If you're former-housewife-turned-independent-scholar Diane M. Spivey, you think: How absurd! Then you set about countering those myths by writing your own meticulously researched book, a work that in Spivey's words "dispels the long-told lie that Africans have always been dirty, naked, human flesh-eating little (and big) black savages, picking their toes, waiting in darkness for Europe to show them where the groceries were." After fifteen years, many test recipes, and several trips abroad, the result is The Peppers, Cracklings, and Knots of Wool Cookbook: The Global Migration of African Cuisine, which traces the complex evolution and pervasive influence of African cuisine from eastern Ethiopia through Mexico, Central and South America, the Caribbean, and even North America.
"It's interesting to look at something as simple as food to get an idea of how people are perceived," Spivey says. What she discovered was that Africans had many more culinary, social, and cultural links with people around the world than any cookbook author had previously thought. But Spivey has created much more than just a cookbook. Nestled among the 422 pages of mouthwatering recipes for dishes that include brazen tomatoes, banana coconut pound cake, and tamarind duck, are amusing and enlightening anecdotes, such as the fact that the novel Black Beauty was once banned in South Africa.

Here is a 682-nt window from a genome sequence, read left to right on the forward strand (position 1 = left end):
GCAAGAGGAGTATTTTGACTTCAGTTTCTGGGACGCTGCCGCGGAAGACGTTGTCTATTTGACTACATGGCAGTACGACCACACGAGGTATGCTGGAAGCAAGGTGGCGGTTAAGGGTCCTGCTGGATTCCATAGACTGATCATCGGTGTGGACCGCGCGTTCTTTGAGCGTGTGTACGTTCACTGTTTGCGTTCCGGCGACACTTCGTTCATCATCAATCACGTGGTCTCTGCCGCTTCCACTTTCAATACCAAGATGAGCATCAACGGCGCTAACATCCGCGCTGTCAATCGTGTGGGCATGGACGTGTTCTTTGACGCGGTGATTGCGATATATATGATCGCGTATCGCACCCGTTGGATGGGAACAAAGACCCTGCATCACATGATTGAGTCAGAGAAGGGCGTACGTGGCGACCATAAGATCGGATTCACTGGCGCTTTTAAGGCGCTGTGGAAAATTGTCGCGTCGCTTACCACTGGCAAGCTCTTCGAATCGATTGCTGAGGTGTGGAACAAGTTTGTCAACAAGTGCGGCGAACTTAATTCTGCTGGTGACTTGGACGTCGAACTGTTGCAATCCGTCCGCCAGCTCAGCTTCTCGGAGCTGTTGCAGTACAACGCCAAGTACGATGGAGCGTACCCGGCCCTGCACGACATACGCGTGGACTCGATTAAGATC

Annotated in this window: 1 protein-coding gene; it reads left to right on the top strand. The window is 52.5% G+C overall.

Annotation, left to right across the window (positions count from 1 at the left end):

Satisfying people's appetite for fascinating information and tasty food is all good and well, but the author's ultimate aim is to provide a different view of Africa. "Africa was a very, very well-endowed and well-fed continent before it was invaded, before it was colonized," Spivey explains. "At the present time it's experiencing difficulty in feeding its people. And the wealth of agricultural products that are indigenous to Africa is astounding. We really should be focusing on that fact: that they have many things they've given the world, and they can continue to do so."